A Day In The Life With Psoriatic Arthritis Doesn't Cover It!
Last updated: March 2021
Living with psoriatic arthritis for as long as I have, you might think I would be keen on the idea of writing a day in the life type of post. But I am not. In fact, I despise them.
Understanding that every day is different
Of course, I want to share what it feels like to live with psoriatic arthritis. The reason I despise them is that they do not really describe what life is like with a painful and debilitating chronic illness.
No two days are alike
Being diagnosed with psoriasis and psoriatic arthritis changed my life. Gone were the days of waking up and going about my day without thinking about or experiencing pain. Also gone was the ability to predict what my body could do on any given day.
Some days start out great with little to no pain. Others begin with panic and fear that I will not have the strength to make it from my bed to the toilet which is only five feet away.
There are productive days where I can write a blog post, create images, a marketing plan, and schedule for it in addition to making dinner and doing a little housework. Then there are days when my brain fog is so thick that replying to questions with one or two-word responses is the best I can do.
Each flare is different. With some I feel like my bones are crumbling, my blood has been replaced with ice, and my skin is on fire. Areas including but not limited to my hips, shoulders, spine, sacrum, neck, hands, knees, feet, fingers, and toes may experience pain in various degrees.
Sometimes it is a minor ache. Other times I feel like an area is being stabbed repeatedly with a jagged and rusty knife.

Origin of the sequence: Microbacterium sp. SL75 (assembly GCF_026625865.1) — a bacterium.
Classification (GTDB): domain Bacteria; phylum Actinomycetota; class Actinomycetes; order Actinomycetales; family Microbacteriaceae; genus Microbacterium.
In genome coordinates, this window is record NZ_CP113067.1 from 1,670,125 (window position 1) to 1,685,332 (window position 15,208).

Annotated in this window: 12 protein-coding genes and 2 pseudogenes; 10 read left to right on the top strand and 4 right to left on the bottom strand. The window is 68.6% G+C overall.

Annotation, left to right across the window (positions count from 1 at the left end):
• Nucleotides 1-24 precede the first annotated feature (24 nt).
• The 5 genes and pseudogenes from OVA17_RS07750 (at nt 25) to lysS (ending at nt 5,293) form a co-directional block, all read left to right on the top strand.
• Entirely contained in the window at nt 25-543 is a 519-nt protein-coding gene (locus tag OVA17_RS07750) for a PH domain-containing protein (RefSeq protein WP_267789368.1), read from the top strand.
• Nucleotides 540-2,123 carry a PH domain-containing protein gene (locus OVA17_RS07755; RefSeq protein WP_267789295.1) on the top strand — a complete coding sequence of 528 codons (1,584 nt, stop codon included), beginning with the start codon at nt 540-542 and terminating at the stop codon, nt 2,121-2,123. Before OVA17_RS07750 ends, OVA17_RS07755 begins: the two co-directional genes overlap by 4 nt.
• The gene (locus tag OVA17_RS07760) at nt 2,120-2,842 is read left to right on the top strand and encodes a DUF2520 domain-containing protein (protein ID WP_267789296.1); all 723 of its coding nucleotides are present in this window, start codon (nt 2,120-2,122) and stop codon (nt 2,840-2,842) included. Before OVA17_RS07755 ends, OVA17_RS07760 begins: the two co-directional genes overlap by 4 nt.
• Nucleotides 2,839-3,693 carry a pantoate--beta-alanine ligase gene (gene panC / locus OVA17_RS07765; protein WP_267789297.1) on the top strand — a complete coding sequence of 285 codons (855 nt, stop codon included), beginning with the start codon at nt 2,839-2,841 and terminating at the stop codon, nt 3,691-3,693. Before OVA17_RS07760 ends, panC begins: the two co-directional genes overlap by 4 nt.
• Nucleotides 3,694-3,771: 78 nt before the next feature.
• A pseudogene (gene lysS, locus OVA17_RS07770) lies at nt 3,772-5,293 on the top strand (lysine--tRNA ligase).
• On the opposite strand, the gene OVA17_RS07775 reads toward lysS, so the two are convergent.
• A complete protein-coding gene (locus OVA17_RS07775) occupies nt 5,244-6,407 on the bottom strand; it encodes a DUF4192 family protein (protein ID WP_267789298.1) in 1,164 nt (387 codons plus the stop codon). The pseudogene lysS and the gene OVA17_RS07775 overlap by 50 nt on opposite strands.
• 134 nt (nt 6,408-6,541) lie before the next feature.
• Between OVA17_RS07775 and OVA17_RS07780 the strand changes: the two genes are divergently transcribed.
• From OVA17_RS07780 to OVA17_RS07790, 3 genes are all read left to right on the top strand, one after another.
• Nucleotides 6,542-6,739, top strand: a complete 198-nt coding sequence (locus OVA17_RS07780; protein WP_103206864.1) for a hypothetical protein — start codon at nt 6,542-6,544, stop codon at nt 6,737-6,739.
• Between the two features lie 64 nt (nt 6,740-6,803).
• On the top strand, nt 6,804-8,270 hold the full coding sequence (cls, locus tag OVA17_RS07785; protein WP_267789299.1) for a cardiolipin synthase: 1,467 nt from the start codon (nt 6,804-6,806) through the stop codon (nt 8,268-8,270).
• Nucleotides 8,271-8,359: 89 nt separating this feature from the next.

Some flares are only physical pain, while others include or exist only of brain fog. With a flare with only physical pain, I can usually do something if I use a mobility aid. But no matter how great my body feels, I am completely useless when experiencing a brain fog only flare.
My best/average/worst days of January are not the same as June’s. Like the weather, my flares and daily pain levels change with the seasons.
Colder weather affects my joints more while heat triggers nerve pain. Humidity at different temperatures also has a different effect on my joints and tendons.
If that was not enough change to deal with, how my body reacts to those same seasons often changes from year to year. Relationships, mental health, finances, and everything in between has the ability to make living with my illnesses easier or harder.
Giving a false image
Sharing just one day gives a false image of what it is like to live with psoriatic arthritis. If we share a good day, people who do not have PsA think that it is a walk in the park. When we share an average day, the terror of our worst days is overlooked.
Lastly, when we only share the horror of the worst days, we remove hope of good days for the newly diagnosed and friends and family doubt the validity of our illness when they see us on a good day.
How do you feel about a day in life posts? Do you feel they provide an accurate representation of what it is like to live with psoriatic arthritis?
Has PsA changed how you think about sex and intimacy?
Join the conversation